Fat­ten­ing op­er­a­tions off­shore

Sep­a­rate list­ing must be on its long-term menu

Finweek English Edition - - Companies & Markets - MARC HASEN­FUSS

SPUR COR­PO­RA­TION, the restau­rant fran­chis­ing com­pany, has been ul­tra-con­ser­va­tive in ex­pand­ing its off­shore op­er­a­tions over the past five years. How­ever, it fi­nally seems its in­ter­na­tional em­pire is tak­ing shape with off­shore busi­ness – ac­cord­ing to its lat­est an­nual re­port – ac­count­ing for a chunky 30% of turnover in the year to end-June 2008.

Lit­tle more than two years ago the con­tri­bu­tion from Spur’s in­ter­na­tional op­er­a­tions to group turnover was less than 5%. In the year to end-June Spur gen­er­ated R81m from in­ter­na­tional op­er­a­tions, mainly in Bri­tain and Aus­tralia.

Writ­ing in the lat­est Spur an­nual re­port, MD Pierre van Ton­der notes that while fran­chis­ing re­mains its core busi­ness model, there had been an in­vest­ment in wholly owned restau­rants to ac­cel­er­ate growth in both Bri­tain and Aus­tralia. “We plan to in­vest in the forth­com­ing years – fo­cus­ing on sub­stan­tial fran­chisee part­ners who in­vest in and op­er­ate the fran­chised out­lets per­son­ally – while con­tin­u­ing to de­velop our fran­chise base.”

Ad­mit­tedly, Spur’s off­shore out­lets are small com­pared to some of the world’s fast food/restau­rant brands. But there cer­tainly is enough meat on the bone for Spur to con­sider a sep­a­rate list­ing – per­haps on Lon­don’s AIM – for th­ese op­er­a­tions over the longer term.

Spur, a gen­er­ous div­i­dend payer, may well want to bring on board strate­gic eq­uity part­ners to help in its fund­ing bur­den for its fledg­ling off­shore op­er­a­tions. Ob­vi­ously, cur­rent con­di­tions aren’t con­ducive to list­ing a busi­ness. But if Spur can add a few more out­lets to the mix in Bri­tain and Aus­tralia and build a de­cent trad­ing mar­gin, an IPO and sep­a­rate list­ing of its in­ter­na­tional busi­ness could well be a re­ward­ing ex­er­cise in a few years’ time.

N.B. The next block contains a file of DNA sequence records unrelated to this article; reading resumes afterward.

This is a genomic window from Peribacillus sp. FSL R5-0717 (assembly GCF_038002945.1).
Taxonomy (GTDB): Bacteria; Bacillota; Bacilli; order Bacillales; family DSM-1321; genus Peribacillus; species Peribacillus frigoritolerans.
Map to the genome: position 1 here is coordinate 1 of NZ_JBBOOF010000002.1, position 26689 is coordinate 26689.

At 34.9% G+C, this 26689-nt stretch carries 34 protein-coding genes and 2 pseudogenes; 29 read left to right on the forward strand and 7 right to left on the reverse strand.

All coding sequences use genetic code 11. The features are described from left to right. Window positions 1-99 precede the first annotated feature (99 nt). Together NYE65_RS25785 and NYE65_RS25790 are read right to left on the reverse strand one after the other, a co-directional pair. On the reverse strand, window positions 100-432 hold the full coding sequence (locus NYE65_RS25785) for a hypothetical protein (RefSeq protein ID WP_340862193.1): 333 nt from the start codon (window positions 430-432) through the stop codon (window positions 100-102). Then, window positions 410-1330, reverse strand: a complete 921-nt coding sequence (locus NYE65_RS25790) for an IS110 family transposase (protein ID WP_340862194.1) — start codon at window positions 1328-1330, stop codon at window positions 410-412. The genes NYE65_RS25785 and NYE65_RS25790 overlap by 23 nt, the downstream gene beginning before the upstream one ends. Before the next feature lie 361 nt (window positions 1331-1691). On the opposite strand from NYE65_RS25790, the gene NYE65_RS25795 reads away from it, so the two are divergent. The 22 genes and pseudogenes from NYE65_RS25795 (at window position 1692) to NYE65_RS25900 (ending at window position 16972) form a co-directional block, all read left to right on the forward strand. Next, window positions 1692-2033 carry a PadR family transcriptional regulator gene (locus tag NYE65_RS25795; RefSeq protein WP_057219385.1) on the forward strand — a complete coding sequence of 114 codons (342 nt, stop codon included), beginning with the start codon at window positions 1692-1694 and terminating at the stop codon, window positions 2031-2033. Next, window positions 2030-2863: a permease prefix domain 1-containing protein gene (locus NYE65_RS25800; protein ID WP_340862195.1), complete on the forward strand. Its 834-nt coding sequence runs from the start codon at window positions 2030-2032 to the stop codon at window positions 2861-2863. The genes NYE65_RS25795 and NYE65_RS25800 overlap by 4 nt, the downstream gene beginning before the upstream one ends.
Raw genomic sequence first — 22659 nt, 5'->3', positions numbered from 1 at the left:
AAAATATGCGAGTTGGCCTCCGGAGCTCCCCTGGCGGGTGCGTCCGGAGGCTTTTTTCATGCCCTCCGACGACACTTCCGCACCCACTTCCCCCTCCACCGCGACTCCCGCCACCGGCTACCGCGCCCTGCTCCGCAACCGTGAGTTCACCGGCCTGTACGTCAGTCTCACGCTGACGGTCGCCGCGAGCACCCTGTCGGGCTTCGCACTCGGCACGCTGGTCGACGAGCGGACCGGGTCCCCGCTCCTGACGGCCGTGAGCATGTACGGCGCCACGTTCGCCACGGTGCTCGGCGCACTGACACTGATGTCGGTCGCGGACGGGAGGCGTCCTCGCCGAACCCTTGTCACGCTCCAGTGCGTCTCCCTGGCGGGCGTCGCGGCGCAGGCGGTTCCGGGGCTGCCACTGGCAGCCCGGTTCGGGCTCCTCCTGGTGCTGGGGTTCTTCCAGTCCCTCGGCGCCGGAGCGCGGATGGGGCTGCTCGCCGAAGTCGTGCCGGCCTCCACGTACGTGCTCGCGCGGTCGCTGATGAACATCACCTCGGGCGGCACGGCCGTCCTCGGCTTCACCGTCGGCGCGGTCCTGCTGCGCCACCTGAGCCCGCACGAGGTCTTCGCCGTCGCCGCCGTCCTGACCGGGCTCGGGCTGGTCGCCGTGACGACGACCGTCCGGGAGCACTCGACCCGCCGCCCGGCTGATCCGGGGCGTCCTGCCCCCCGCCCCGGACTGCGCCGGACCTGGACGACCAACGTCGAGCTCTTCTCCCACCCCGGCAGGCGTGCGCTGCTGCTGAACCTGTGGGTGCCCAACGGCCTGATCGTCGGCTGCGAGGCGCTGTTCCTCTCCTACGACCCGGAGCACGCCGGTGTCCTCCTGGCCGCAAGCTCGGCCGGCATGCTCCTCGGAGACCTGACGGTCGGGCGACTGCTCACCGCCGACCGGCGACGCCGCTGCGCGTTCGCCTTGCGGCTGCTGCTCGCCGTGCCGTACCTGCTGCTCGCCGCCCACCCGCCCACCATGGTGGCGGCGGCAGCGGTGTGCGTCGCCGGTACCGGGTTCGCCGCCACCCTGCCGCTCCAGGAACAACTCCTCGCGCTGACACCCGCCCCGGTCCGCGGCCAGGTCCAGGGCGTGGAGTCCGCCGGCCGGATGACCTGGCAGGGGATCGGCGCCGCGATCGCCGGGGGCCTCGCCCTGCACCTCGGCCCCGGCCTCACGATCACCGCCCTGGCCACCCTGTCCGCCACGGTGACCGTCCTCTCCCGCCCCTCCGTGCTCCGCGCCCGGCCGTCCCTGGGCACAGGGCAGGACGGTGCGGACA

In terms of hard cur­rency earn­ings, Spur’s ad­vances in Bri­tain (and Ire­land) will be crit­i­cal. Van Ton­der says sev­eral new op­por­tu­ni­ties are be­ing in­ves­ti­gated in Bri­tain and Ire­land – where the group, af­ter a deal with for­mer mas­ter fran­chisee Trin­ity Leisure, now holds the fran­chise rights for all fu­ture de­vel­op­ments.

Aus­tralia also looks in­ter­est­ing. Ear­lier this year Spur man­aged to buy out the out­side share­hold­ers of two Aus­tralian Spurs (Camp­bell­town and Erina Fair). Pre­sum­ably, Spur will look to buy out part­ners in the other three restau­rants where it only holds a mi­nor­ity in­ter­est. It seems fur­ther ex­pan­sion is on the cards in Aus­tralia, with Van Ton­der re­port­ing that a re­gional HQ was re­cently set up there “to es­tab­lish a greater cor­po­rate pres­ence in that re­gion”.

For the mo­ment it would seem African ex­pan­sion will con­tinue apace, with Spur plan­ning open­ings in Lusaka (Zam­bia) and looking at new op­por­tu­ni­ties in Ghana, Kenya and Nige­ria, plus ad­di­tional out­lets in Tan­za­nia and Zam­bia.

Clearly, Spur hasn’t been spooked by its ex­pe­ri­ence in China (where it beat a hasty re­treat) and is still will­ing to ex­plore new mar­kets. In that re­gard Van Ton­der says a site for a fran­chised Spur restau­rant has been se­cured in Dubai – which will hope­fully be a beach­head for what could be a lu­cra­tive foray into Mid­dle East mar­kets.

SPUR

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